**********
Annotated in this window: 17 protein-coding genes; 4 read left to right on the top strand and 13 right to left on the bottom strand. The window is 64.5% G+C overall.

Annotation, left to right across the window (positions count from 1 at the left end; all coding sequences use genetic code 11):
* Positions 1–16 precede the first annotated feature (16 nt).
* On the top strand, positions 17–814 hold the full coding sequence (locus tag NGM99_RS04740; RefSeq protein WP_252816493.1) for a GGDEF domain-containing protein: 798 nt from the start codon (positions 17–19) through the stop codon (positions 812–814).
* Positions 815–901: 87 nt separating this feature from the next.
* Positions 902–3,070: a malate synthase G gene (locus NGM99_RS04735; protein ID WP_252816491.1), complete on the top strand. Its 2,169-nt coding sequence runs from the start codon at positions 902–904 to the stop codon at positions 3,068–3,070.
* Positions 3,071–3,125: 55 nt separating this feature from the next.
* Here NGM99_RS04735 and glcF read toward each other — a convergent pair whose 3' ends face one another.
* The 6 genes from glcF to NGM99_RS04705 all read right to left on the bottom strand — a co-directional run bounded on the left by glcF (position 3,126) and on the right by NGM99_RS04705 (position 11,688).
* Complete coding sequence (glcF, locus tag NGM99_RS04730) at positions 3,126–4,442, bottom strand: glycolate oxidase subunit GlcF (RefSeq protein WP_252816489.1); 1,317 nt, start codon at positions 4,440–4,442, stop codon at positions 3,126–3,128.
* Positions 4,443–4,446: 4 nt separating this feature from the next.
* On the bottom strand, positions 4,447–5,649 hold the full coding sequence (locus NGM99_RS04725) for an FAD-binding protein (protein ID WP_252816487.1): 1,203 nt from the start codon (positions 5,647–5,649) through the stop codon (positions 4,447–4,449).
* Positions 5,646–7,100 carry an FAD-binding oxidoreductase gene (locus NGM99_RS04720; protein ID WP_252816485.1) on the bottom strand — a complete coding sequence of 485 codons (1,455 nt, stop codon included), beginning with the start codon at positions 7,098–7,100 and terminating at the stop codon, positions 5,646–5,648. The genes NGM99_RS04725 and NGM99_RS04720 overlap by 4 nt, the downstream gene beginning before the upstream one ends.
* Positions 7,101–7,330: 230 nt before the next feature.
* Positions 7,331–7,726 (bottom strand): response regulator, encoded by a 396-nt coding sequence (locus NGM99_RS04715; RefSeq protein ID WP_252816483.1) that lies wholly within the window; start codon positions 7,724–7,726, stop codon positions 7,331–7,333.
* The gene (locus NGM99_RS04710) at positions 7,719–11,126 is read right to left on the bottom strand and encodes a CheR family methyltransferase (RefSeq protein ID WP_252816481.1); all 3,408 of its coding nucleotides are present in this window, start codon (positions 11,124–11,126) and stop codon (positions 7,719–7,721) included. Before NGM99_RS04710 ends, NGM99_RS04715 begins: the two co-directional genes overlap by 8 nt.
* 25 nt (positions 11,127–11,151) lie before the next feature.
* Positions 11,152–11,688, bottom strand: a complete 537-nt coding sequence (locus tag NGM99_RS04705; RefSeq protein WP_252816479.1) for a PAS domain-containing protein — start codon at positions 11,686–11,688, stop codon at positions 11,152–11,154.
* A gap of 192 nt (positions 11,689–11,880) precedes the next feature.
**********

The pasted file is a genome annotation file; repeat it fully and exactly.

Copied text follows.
Annotated in this window: 17 protein-coding genes; 4 read left to right on the top strand and 13 right to left on the bottom strand. The window is 64.5% G+C overall.

Annotation, left to right across the window (positions count from 1 at the left end; all coding sequences use genetic code 11):
* Positions 1–16 precede the first annotated feature (16 nt).
* On the top strand, positions 17–814 hold the full coding sequence (locus tag NGM99_RS04740; RefSeq protein WP_252816493.1) for a GGDEF domain-containing protein: 798 nt from the start codon (positions 17–19) through the stop codon (positions 812–814).
* Positions 815–901: 87 nt separating this feature from the next.
* Positions 902–3,070: a malate synthase G gene (locus NGM99_RS04735; protein ID WP_252816491.1), complete on the top strand. Its 2,169-nt coding sequence runs from the start codon at positions 902–904 to the stop codon at positions 3,068–3,070.
* Positions 3,071–3,125: 55 nt separating this feature from the next.
* Here NGM99_RS04735 and glcF read toward each other — a convergent pair whose 3' ends face one another.
* The 6 genes from glcF to NGM99_RS04705 all read right to left on the bottom strand — a co-directional run bounded on the left by glcF (position 3,126) and on the right by NGM99_RS04705 (position 11,688).
* Complete coding sequence (glcF, locus tag NGM99_RS04730) at positions 3,126–4,442, bottom strand: glycolate oxidase subunit GlcF (RefSeq protein WP_252816489.1); 1,317 nt, start codon at positions 4,440–4,442, stop codon at positions 3,126–3,128.
* Positions 4,443–4,446: 4 nt separating this feature from the next.
* On the bottom strand, positions 4,447–5,649 hold the full coding sequence (locus NGM99_RS04725) for an FAD-binding protein (protein ID WP_252816487.1): 1,203 nt from the start codon (positions 5,647–5,649) through the stop codon (positions 4,447–4,449).
* Positions 5,646–7,100 carry an FAD-binding oxidoreductase gene (locus NGM99_RS04720; protein ID WP_252816485.1) on the bottom strand — a complete coding sequence of 485 codons (1,455 nt, stop codon included), beginning with the start codon at positions 7,098–7,100 and terminating at the stop codon, positions 5,646–5,648. The genes NGM99_RS04725 and NGM99_RS04720 overlap by 4 nt, the downstream gene beginning before the upstream one ends.
* Positions 7,101–7,330: 230 nt before the next feature.
* Positions 7,331–7,726 (bottom strand): response regulator, encoded by a 396-nt coding sequence (locus NGM99_RS04715; RefSeq protein ID WP_252816483.1) that lies wholly within the window; start codon positions 7,724–7,726, stop codon positions 7,331–7,333.
* The gene (locus NGM99_RS04710) at positions 7,719–11,126 is read right to left on the bottom strand and encodes a CheR family methyltransferase (RefSeq protein ID WP_252816481.1); all 3,408 of its coding nucleotides are present in this window, start codon (positions 11,124–11,126) and stop codon (positions 7,719–7,721) included. Before NGM99_RS04710 ends, NGM99_RS04715 begins: the two co-directional genes overlap by 8 nt.
* 25 nt (positions 11,127–11,151) lie before the next feature.
* Positions 11,152–11,688, bottom strand: a complete 537-nt coding sequence (locus tag NGM99_RS04705; RefSeq protein WP_252816479.1) for a PAS domain-containing protein — start codon at positions 11,686–11,688, stop codon at positions 11,152–11,154.
* A gap of 192 nt (positions 11,689–11,880) precedes the next feature.